I had a interesting question from a friend today.
Assume the following scenario:
Im going to exclude any MPLS connectivity, as it is not relevant.
The PE (Router1) connects the CE (Router3) with two links, one serial and one wireless.
This particular ISP runs mostly static routes to client sites (within the VRF’s) or alternatively eBGP.
On a wireless link it is always good practise to run BGP to detect when connectivity with the remote end is lost in the underlying Layer2 network. (Preventing a blackhole)
Regarding routing on the Serial Link, there as a default route out from Router 3 and a static route to 10.33.33.0/24 on Router1 pointing to Router3.
The client wants to load-balance traffic across both links. And the Admin Distance of the static route was set to 20 to match eBGP. (this is the scenario)
So the question : Why does Router1 not install both routes (the eBGP route and the Static), both with an prefix-length of /24, a Admin Distance of 20, and metric of 0 into the RIB??
Yes the obvious solution is to run BGP on both, but the principal question here is, why does the router not install two routes from separate protocols if the prefix, AD and metric matches? (This applies to any combination of protocols, RIP vs EIGRP, EIGRP vs OSPF etc.) According to route-selection criteria at cisco.com it should.
Here is only the static router to 10.33.33.0/24 installed (BGP neighbor disabled):
Here is only the BGP route to 10.33.33.0/24 installed (static was removed):
Notice the Prefix-length (/24), the Distance (20) and the Metric (0) is exactly the same when either is installed? Yet when both the static is configured and the BGP neighbor is up, ONLY the static route is installed into the RIB.
There is no Cisco documentation regarding this in the route-selection process, but basically the hidden rule goes as follow,
- If the Prefix lengths are equal, compare the AD.
- If the AD is equal between routes, AND they are from different protocols (like here), then the default AD value (appose the the configured AD) be used as a tie breaker. If the AD is a equal and the routes are from the same protocol, then follow the normal route-selection criteria. (I did a extensive flow chart here)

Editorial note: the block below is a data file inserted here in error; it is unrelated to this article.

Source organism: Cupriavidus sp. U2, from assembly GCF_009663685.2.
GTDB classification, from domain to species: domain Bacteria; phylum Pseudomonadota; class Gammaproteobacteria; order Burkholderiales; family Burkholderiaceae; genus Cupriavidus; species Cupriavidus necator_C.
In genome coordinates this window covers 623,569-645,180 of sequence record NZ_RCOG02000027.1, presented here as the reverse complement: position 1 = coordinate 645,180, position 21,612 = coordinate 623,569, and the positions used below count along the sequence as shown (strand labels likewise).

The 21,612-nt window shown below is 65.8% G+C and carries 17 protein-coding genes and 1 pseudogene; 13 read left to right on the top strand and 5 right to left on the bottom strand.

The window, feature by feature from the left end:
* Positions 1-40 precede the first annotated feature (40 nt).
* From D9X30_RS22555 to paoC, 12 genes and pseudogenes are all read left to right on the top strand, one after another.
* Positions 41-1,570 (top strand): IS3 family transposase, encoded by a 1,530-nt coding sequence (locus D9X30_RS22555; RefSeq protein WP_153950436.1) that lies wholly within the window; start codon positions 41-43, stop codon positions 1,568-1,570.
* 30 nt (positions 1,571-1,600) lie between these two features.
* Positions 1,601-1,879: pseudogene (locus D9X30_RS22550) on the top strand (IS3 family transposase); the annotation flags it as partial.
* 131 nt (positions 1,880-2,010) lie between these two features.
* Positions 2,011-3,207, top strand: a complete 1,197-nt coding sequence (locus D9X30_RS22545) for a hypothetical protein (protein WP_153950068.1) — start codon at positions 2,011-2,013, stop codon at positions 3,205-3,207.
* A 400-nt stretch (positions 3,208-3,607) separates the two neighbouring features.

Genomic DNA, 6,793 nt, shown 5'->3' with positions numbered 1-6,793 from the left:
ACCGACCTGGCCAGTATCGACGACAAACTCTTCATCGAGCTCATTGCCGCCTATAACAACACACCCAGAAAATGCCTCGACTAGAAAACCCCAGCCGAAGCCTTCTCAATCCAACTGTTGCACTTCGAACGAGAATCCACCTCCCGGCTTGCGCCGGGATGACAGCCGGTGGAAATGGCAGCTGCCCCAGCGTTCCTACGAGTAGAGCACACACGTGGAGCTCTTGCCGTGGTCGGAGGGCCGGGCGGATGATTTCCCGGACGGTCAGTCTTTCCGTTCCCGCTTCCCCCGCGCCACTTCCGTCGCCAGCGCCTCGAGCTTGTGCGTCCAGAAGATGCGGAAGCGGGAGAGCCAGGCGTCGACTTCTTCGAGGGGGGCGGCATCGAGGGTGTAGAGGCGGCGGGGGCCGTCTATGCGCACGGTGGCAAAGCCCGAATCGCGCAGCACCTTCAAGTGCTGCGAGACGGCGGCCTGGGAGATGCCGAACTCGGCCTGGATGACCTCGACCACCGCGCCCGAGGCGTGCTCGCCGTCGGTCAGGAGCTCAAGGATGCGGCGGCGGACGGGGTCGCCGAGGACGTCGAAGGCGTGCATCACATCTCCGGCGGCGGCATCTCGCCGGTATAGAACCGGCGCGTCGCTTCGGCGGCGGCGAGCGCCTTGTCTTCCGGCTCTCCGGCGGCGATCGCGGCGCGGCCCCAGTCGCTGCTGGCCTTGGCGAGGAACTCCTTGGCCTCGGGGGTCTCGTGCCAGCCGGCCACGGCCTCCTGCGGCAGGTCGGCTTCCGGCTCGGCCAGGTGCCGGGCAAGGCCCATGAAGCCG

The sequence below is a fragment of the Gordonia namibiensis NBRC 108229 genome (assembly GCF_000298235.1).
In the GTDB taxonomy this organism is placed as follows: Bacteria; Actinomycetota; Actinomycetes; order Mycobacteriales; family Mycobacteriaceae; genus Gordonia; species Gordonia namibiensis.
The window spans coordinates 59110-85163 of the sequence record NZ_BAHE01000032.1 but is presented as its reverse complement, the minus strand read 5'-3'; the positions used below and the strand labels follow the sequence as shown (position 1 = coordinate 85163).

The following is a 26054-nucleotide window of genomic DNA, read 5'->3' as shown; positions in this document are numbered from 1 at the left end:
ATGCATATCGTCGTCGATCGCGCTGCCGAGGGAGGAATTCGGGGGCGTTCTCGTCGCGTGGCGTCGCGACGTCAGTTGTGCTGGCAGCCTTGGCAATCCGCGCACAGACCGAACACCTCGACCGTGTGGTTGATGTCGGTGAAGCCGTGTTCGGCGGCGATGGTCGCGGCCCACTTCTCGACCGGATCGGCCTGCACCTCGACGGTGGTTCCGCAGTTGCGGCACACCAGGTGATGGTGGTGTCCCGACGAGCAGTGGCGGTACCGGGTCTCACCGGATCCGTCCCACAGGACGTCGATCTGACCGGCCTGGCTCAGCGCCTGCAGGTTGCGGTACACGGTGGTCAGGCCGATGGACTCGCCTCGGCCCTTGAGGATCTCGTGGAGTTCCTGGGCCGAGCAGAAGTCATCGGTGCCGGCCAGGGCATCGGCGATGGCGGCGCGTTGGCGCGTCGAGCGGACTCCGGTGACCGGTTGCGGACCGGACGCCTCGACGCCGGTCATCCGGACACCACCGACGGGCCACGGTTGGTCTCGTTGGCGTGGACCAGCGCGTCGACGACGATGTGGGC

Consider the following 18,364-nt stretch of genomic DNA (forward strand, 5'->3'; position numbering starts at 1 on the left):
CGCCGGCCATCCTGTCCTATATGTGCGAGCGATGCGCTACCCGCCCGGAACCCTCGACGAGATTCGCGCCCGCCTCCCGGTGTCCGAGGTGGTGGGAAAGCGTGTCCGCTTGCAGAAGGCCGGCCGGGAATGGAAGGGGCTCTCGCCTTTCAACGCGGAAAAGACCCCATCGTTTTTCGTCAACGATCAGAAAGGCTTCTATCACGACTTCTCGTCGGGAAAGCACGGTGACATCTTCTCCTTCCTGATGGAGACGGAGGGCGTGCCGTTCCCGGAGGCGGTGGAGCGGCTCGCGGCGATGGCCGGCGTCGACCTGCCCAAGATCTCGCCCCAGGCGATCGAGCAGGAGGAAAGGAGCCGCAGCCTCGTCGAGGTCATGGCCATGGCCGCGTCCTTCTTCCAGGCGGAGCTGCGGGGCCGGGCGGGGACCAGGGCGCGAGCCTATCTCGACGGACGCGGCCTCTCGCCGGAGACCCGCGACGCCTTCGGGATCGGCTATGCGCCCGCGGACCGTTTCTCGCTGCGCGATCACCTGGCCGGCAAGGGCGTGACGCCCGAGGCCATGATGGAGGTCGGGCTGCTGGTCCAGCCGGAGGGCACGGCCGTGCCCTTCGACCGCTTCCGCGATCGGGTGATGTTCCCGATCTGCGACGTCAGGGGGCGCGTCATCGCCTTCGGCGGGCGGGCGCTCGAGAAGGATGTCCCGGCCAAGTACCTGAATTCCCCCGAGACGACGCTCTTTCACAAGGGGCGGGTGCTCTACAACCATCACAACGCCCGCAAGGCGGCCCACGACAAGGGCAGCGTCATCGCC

We can observe this behaviour with the debug:
Rack1R1(config)#do debug ip routing IP routing debugging is on Rack1R1(config)# ip route 10.33.33.0 255.255.255.0 126.96.36.199 20 Rack1R1(config)# *Jan 7 16:33:24.806: RT: closer admin distance for 10.33.33.0, flushing 1 routes <---X *Jan 7 16:33:24.806: RT: NET-RED 10.33.33.0/24 *Jan 7 16:33:24.806: RT: SET_LAST_RDB for 10.33.33.0/24 NEW rdb: via 188.8.131.52 *Jan 7 16:33:24.806: RT: add 10.33.33.0/24 via 184.108.40.206, static metric [20/0] *Jan 7 16:33:24.806: RT: NET-RED 10.33.33.0/24
We know the routes configured, have matching prefix-lengths, and distances, but the router makes a decision the Cisco way. Since we have a tie with the configured AD (and only because it’s routes from different protocols), does the router look at the default AD value, to decide. This is seen by “closer admin distance” and as a result the static route is more preferred . This concludes why you cannot load-balance between different protocols.